Michele Clamp Art

Autopsy of a Painting

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This is the photo I was working from yesterday.  It's the February challenge for the wet canvas watercolor group and is taken in Kettlewell in the UK.    The plan is to do a deep dive into what happened yesterday and how I can fix it.   Let's start with what went right and what went wrong and work towards producing something more satisfying.

First the good :

Some things worked out.   The drawing is not too bad and certainly not the main thing letting the painting down.    The white van and the tree behind it work well as does the foreground shadow (the shape could be a little better).   The shop window definitely looks like a shop window and there's enough (but not too much) detail to make it read well.

However, there's a fair amount of bad too.

The bad points mainly boil down to wrong values (mostly too light) and color (not enough of it).   There's also a little sloppiness in some of the brushwork but to me that is of secondary importance.    One other thing that is also worrying me is the overall color scheme and its lack of unity.   Right now let's concentrate on getting the values right and see what that gives us.

So let's get down to work.   First a value sketch in 3 values.  

This is done at half size (8x10) with Payne's grey.    I tried to keep to 3 values - darkest darks, mid tones and lights.    Actually 4 values if we're counting the white paper.

Even with this quick sketch things are looking better.   The smaller size has helped me place the building on the page better and also not fuss with any detail.    The walls of the house have been darkened down to mid tones.   Making them darker than roof better reflects how the light is hitting the building.   The van has been taken down from a mid value to a dark value which ties all the darks across the mid section together.

This feels a lot better.    I'm still a bit unsure about the roof values.   The chimney shadows are attempting to define the boundary between the roof and the sky but not succeeding very well.  My thoughts are to bring in some texture to separate those rather than value.

Next - let's play with some color.   

So the walls need to be darker than before but not dead.   I'm planning to warm them up somewhat (quin gold, burnt sienna, touch of ultramarine) to give some strength and value.  Similarly with the van.   I don't want to lose the strength of the local color so will darken with burnt sienna and a touch of ultramarine.   For greys I'm going to move to my favorite combination of cerulean blue and cadmium orange.  This produces a delicate grey that can be warmed up or cooled down depending on the proportions of blue or orange.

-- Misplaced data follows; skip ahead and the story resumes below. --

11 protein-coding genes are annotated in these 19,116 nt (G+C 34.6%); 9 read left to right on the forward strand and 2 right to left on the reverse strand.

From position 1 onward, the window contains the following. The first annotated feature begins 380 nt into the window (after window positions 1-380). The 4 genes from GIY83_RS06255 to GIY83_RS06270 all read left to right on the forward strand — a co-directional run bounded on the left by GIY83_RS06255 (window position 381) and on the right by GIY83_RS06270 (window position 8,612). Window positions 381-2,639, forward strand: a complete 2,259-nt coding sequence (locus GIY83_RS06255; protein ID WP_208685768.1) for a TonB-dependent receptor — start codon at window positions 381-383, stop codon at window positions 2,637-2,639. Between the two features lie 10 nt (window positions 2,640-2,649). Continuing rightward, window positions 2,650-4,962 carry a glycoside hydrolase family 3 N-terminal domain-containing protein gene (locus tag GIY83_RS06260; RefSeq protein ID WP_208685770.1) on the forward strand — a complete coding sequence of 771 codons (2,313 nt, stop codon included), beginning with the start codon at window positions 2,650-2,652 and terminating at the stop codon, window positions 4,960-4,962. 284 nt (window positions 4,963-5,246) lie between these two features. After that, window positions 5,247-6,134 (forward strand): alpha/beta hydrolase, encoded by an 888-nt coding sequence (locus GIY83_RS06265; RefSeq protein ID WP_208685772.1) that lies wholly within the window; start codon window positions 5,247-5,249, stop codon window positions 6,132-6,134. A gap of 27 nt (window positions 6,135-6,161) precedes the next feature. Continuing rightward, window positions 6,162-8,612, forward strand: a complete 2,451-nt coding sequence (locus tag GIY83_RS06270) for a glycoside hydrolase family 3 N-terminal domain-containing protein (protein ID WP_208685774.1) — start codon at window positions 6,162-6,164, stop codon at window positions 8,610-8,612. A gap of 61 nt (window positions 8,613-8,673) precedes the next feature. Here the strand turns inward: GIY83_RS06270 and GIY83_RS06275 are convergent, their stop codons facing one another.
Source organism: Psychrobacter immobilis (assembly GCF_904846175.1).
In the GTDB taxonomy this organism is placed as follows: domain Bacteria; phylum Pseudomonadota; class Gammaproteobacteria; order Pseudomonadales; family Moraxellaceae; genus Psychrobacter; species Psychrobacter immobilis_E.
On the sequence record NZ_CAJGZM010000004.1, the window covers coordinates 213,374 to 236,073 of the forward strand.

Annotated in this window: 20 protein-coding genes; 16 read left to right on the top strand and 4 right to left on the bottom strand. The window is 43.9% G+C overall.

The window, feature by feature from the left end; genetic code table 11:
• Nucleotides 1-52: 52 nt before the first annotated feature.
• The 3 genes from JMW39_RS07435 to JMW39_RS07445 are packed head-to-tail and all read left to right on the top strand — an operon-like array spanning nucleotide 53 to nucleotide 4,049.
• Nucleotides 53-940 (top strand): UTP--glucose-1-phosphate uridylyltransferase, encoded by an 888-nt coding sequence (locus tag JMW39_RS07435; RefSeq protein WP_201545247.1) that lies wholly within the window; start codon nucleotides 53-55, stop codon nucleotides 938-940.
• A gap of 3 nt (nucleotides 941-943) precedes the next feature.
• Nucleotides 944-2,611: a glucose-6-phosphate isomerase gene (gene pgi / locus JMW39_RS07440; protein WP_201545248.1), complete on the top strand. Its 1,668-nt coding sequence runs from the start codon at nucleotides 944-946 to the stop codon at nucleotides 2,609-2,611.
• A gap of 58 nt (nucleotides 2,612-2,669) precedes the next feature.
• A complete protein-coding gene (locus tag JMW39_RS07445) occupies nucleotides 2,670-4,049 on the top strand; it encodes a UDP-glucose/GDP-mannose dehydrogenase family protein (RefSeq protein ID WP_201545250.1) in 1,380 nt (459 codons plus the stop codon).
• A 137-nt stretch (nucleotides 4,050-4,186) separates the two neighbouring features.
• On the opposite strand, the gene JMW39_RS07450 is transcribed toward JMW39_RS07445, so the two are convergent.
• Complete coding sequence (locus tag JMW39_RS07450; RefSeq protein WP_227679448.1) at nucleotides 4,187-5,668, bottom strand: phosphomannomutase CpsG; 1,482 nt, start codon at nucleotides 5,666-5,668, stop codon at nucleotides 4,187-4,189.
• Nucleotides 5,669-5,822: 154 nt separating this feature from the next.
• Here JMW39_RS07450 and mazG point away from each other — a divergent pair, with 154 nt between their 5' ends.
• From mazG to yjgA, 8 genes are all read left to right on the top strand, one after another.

Will any of this help?   Who knows.   

The Final Frontier - Day 20 of 30 in 30

cityscapeMichele ClampComment

Never let it be said I stay within my comfort zone.   This was always going to be a challenge and so it proved.    It's fair to say I don't really know what I'm doing at the best of times when painting but this was blundering around in the dark from start to finish.    In the end I just gave up and admitted defeat.

I do like the white van with the man behind.  But that's about it.

Anyway - this is going to be my challenge for the next ten days.   How to get a handle on these busy street scenes.   I have 10 days - fingers crossed there'll be some improvements.  I'll post a before and after at the end of the challenge.

Snow in Marlborough - Take 1 - Day 19 of 30 in 30

landscapeMichele ClampComment

I had no idea how this was going to turn out.  I don't think I've ever done a snow scene before so this was a voyage of discovery.    I think he came out quite well.   A little tentative in places and those trees could do with some work but for a first attempt I'm happy.  

Bodes well for the next 10 days.

Leslie Saeta's February 30 in 30 - Midpoint

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I've been participating in Leslie Saeta's 30 in 30 challenge for a few years now.   Some years I've been more diligent than others but it's always been worthwhile.    Even with my new carefree lifestyle producing a painting a day is still pretty time consuming but I'm keeping up pretty much.

Anyway -  so it's over the midpoint but time to take some stock I think.    Frankly I'm tired.   What with completing the paintings for the Maine Audubon exhibition and then going straight into this I'm a little frazzled.   Maybe it's just mid point blues.